Concept Cars

Byton's automotive design is driven by autonomous tech

We chat with Byton executives about the K-Byte concept's design, the future of luxury car-sharing, and how cars are like smartphones.

Antuan Goodwin/Roadshow

After debuting its M-Byte SUV earlier this year at CES 2018, Chinese electric vehicle startup Byton has followed up with the K-Byte sedan concept, revealed in Pebble Beach, Calif. during Monterey Car Week 2018. The K-Byte's design builds on the techno-chic aesthetic of its SUV with new elements that highlight the company's goal of hitting the road with Level 4 highly automated driving by 2021.

We sat down with Byton CEO and co-founder, Dr. Carsten Breitfeld, and  Vice President of Intelligent Car Experience, Dr. Daniel Kirchert, at the Pebble Beach Concours d'Elegance during Monterey Car Week to talk about autonomous vehicle design, the future of luxury car-sharing, and how tomorrow's cars will be more like today's smartphones.

Design driven by autonomy

The most interesting part of the K-Byte sedan is how Byton has made the vehicle's sensors a focal point of the design. You don't have to look closely to spot the four conspicuous "LiGuard" lidar sensors: Two are displayed prominently on the roof at either end of the "LiBow" -- a spine-like 5G antenna. Two more retractable lidar lenses protrude from the fenders when the sedan is operating autonomously. All of the sensors are highlighted with bright purple illumination -- probably not legal for use on most US highways, but a nice conceptual touch -- that draw the eye and complements the concept's deep metallic purple paint.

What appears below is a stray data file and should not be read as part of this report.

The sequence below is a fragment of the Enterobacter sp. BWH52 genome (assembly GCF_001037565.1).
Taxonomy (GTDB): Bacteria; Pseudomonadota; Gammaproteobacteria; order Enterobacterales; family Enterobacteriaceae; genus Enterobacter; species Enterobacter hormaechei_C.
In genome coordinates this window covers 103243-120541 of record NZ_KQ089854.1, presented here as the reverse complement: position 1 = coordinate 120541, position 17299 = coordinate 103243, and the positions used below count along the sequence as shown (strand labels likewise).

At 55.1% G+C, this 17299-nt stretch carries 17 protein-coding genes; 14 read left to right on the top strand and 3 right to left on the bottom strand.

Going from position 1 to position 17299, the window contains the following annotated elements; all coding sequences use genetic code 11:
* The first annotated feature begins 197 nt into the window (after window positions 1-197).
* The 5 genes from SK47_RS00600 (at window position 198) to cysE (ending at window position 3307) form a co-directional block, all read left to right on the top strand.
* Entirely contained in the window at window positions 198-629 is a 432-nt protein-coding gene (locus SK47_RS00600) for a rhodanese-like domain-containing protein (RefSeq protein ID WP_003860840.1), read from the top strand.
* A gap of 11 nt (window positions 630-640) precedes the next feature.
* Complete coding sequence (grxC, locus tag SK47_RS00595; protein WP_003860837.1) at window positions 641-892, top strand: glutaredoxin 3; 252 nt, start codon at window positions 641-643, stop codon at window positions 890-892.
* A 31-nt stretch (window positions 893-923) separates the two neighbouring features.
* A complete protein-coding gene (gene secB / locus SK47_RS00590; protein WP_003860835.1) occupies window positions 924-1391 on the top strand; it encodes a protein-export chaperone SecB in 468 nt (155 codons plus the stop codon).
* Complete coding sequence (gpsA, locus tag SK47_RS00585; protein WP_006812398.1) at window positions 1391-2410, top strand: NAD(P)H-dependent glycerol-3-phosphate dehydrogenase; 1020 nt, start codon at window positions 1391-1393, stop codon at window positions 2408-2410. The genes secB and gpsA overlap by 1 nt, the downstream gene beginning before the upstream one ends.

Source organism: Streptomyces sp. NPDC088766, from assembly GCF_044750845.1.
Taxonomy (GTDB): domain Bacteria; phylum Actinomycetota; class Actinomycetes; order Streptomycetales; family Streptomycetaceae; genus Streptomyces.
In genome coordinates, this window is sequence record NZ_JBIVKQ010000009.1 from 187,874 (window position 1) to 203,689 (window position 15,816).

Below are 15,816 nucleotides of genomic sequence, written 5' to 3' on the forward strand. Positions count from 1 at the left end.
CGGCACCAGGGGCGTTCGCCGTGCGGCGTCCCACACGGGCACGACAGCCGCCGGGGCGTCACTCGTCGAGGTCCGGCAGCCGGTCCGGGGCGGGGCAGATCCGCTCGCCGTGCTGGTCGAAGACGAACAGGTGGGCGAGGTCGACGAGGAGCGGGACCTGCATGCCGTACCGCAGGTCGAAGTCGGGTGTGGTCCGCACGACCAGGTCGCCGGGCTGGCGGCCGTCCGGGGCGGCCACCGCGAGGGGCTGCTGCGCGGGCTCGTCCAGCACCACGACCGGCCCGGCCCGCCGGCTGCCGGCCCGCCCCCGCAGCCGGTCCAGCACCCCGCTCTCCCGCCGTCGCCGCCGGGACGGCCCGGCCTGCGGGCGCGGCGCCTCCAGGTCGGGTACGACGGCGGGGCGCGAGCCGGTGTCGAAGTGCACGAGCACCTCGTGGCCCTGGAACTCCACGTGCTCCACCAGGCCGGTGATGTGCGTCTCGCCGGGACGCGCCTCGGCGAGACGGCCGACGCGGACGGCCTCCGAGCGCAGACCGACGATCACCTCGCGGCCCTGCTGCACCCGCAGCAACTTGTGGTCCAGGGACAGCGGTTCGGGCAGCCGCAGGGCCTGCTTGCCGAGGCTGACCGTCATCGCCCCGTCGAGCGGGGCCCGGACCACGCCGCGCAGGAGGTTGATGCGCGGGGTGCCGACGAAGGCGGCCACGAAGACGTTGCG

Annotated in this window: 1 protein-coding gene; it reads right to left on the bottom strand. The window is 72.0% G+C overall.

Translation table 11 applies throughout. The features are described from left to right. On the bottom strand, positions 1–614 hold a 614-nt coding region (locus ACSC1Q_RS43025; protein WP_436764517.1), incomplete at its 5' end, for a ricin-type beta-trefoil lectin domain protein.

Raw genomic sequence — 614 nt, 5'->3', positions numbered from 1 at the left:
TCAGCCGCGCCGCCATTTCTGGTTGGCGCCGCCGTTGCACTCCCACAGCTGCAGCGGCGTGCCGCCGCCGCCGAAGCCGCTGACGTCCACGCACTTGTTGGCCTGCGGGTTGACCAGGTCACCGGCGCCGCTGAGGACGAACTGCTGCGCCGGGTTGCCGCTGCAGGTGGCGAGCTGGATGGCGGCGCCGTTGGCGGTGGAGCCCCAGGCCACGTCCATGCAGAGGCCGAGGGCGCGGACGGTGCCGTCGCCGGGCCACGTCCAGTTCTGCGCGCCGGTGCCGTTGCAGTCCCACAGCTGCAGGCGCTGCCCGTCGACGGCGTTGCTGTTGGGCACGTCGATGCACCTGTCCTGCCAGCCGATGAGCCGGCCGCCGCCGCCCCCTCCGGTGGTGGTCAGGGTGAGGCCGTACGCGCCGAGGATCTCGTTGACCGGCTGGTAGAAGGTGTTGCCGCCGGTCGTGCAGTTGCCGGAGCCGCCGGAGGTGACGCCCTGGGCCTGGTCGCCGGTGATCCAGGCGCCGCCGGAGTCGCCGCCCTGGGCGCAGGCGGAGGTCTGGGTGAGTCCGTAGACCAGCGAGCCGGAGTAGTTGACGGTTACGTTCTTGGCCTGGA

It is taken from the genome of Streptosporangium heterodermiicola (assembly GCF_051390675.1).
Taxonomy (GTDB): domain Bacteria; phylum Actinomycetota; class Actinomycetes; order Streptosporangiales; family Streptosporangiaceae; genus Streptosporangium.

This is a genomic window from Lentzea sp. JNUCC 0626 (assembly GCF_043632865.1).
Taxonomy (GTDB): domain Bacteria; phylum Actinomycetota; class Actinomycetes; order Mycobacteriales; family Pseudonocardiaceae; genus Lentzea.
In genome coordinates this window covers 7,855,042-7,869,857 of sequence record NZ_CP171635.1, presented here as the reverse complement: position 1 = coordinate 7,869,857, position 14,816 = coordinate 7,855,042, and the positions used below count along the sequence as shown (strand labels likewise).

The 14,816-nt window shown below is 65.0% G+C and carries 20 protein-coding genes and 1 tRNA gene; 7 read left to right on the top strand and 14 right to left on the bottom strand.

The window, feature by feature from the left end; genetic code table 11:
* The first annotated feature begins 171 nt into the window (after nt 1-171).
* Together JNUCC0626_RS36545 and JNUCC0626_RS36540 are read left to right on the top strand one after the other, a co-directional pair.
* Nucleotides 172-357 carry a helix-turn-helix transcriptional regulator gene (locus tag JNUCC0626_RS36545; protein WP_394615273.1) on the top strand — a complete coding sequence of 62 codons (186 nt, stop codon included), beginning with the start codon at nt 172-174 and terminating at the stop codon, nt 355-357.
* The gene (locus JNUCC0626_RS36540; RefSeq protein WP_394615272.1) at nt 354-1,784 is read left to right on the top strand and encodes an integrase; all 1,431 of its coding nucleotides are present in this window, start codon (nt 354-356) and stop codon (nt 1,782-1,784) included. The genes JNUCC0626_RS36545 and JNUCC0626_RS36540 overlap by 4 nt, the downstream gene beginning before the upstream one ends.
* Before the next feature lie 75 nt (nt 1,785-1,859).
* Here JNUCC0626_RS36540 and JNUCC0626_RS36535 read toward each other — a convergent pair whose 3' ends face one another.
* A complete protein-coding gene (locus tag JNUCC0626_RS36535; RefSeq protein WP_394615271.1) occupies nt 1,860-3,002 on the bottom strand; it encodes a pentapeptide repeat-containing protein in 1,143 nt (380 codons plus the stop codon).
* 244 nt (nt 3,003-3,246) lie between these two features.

When asked why Byton chose to highlight hardware that most automakers would try to hide or minimize, Kirchert explained, "If you think about traditional premium cars in the past, it's been about speed and exhaust pipes, spoilers and so on. In the future, these signatures will be replaced by signatures which exemplify that this car is connected, it's smart and it's autonomous. I think that's extremely cool and very exciting."